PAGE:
His years of service saw him playing more than he ever had. All of this extra playing had taken its toll on Johnny. One night in particular was the final straw. After the non-stop celebrations that took place on the day that Japan was defeated, Johnny woke up unable to play a single note! After numerous doctor and specialist visits, it was determined that he had irreparably damaged his lips; severing the tissue and destroying the muscles in his lips.
Where many musicians would think their career was over, Johnny simply changed his direction of focus upon his return to Toronto. He began writing and composing a number of pieces. Ultimately, he submitted one to the Royal Conservatory Of Music. They were so impressed, that they offered him a scholarship to study composition full time with Oskar Morawetz and John Weinzweig.
Gradually, he did regain his trumpet playing abilities, first playing in the swing and dance bands of Stanley St John and Art Hallman (among others) around 1947. He’d also play with Jack Denton's Palais Royale Orchestra, and on occasion with the Spitfire Band. Not only did playing in swing and dance bands help him get his form back, it also helped get him his wife as she was a vocalist in the Stanley St. John dance band; while he was still a member. They were married on September 26th, 1953.
In 1952 he joined the Toronto Symphony Orchestra or TSO for short. He would remain with the group for nearly 40 years leaving in 1991. This job was a steady paying gig and helped him focus on composition in his spare time.
Beginning with his song “Walk Hand in Hand” in 1956 (followed shortly after by “Just My Luck To Be 15” in 1957), Cowell became a fairly successful Canadian songwriter; having 150 of his almost 200 compositions recorded by other artists over the following decades.
Hit compositions of Johnny's performed by other artists include: “Strawberry Clam,” recorded by Al Hirt (1958), “Stroll Along with the Blues,” featured in the Peter Sellers movie Two Way Stretch performed by Ted Heath (1958), “Our Winter Love,” recorded in orchestral arrangements by André Kostelanetz, Lawrence Welk, Bill Pursell, and Hugo Winterhalter, and a major hit of 1963 “These Are the Young Years,” recorded by Floyd Cramer. Most notable was having "His Girl" become a hit after The Guess Who released a cover of it. Their original cover reached #19 in Canada, A remixed version, with an overdubbed string section and other embellishments, reached #45 in the UK in 1967. The song was also released in the US as a single in February 1967, but it did not chart.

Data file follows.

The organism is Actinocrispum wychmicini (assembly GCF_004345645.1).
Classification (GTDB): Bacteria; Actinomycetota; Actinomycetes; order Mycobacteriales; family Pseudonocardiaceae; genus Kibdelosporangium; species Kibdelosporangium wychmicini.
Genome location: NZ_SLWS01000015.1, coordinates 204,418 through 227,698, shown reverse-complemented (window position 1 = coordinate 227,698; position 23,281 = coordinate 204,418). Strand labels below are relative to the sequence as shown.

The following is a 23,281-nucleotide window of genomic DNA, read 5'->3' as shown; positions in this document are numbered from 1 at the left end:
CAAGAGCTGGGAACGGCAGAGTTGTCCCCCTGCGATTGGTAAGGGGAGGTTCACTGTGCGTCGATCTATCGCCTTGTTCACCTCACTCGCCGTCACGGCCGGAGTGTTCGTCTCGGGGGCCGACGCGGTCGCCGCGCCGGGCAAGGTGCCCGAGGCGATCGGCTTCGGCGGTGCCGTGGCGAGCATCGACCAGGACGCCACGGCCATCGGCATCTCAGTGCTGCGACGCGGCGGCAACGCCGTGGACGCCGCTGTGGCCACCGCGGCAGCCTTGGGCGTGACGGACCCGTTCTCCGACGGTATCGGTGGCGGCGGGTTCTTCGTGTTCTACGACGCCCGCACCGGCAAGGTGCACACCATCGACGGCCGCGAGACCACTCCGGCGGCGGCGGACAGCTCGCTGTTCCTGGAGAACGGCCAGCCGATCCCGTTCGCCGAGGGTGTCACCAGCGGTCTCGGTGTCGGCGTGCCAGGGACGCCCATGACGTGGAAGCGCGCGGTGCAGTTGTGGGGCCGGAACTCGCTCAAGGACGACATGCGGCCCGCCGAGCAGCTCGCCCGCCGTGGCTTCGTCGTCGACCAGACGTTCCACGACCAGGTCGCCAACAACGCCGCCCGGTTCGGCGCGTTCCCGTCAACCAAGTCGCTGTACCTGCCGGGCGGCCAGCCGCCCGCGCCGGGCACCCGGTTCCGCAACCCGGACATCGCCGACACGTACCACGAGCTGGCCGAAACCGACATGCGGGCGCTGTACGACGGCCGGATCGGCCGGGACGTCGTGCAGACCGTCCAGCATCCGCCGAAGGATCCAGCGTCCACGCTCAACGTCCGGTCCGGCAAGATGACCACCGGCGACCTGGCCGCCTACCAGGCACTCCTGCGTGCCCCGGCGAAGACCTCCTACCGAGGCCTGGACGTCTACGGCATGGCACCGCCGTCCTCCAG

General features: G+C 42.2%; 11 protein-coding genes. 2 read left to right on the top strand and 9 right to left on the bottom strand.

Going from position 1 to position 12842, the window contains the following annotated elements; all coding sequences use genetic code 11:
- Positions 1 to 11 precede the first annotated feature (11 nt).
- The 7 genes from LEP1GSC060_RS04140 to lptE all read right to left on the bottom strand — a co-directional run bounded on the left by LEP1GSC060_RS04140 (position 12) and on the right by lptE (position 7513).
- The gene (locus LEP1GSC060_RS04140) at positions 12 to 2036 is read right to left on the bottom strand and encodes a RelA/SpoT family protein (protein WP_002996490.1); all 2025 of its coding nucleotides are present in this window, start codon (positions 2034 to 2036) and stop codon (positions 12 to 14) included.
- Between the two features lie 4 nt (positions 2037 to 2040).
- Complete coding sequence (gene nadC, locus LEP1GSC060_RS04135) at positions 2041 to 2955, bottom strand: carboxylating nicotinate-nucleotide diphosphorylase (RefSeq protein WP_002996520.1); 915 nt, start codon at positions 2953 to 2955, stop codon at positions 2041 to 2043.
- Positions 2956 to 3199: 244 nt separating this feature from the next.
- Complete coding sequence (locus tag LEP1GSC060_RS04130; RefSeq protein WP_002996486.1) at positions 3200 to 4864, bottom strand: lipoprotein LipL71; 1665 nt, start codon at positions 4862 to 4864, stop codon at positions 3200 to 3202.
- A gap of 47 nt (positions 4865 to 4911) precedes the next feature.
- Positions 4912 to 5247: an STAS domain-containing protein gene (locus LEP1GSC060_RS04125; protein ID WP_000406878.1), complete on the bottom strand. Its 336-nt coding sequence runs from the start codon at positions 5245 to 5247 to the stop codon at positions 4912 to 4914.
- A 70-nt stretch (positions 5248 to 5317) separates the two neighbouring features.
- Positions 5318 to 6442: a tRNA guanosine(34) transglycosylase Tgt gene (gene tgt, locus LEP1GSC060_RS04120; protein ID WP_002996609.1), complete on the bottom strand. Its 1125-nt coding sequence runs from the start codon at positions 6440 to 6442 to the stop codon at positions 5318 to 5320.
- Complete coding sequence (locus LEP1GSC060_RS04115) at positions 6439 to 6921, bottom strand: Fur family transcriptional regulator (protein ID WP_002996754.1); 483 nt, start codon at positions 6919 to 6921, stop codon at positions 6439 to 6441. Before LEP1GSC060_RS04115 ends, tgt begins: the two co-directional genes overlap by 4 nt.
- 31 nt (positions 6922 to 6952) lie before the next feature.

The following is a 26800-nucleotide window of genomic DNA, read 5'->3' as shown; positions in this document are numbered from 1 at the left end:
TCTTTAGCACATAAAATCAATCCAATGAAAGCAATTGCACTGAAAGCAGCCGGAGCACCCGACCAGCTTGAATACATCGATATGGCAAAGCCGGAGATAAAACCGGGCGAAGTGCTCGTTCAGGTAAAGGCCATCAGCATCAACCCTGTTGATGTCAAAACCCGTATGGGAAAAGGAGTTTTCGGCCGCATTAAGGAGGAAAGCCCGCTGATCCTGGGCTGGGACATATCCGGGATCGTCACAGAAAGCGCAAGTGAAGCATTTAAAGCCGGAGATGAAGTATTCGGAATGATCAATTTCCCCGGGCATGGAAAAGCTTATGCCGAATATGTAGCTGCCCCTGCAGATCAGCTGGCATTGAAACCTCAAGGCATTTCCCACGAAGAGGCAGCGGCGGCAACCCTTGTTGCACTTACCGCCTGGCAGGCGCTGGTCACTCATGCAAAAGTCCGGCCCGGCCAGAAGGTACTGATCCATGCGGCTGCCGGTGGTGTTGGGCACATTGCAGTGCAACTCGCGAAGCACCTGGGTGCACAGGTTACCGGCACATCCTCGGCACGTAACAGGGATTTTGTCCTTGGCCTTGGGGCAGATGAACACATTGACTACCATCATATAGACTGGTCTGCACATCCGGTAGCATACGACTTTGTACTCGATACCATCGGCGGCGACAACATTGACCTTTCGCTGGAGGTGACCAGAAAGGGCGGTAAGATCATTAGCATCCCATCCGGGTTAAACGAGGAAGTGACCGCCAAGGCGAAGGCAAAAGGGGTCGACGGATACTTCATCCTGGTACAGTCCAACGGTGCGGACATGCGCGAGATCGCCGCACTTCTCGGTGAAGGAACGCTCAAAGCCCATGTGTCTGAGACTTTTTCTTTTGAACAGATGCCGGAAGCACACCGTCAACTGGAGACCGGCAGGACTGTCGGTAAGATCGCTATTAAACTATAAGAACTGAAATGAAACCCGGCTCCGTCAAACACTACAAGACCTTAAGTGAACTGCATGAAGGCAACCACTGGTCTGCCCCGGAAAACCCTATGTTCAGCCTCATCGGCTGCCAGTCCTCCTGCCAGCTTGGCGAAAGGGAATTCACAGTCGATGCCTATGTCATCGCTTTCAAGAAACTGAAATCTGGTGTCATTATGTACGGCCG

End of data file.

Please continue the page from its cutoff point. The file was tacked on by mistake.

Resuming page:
Cowell started his own group, The Johnny Cowell Quartet in 1960. The following year they would back The Billy Van Four vocal group, on their lone single The Last Sunrise/I Miss You (both sides penned by Johnny Cowell).
Beginning in 1967, he started to release albums of his own compositions and his arrangements of other people's. He’d release more than ten albums (LPs and CDs) of his songs and arrangements. Two albums with orchestra and chorus were released for the Scope and CTL labels between 1967 and 1969, and others of varying instrumentation for Cascade, Stone, Ampersand, Audat, Fanfare, and Broadland over the course of a few decades (most released in the late 1960’s and early 1970’s.
In the mid-1970s after his roughly decade long stint as a band leader, he resumed his orchestral work; appearing with the TSO and various Canadian orchestras. A solo appearance with the TSO on July 18th, 1991 in a tribute concert marked his retirement from that orchestra. Cowell then was a soloist with the Hannaford Street Silver Band 1992-2001. In 1992 he also joined the Toronto Philharmonic, and in 1998 the Toronto Pops Orchestra.
He's lived a long life and has had a long and storied career in the Canadian music industry. Canada was lucky to have a man of such talent in its midst, raised from its own stock. May he rest in peace and may his compositions continue to be covered by and inspire musicians for many years to come.
WRITTEN & RESEARCHED BY: AARON LUSCH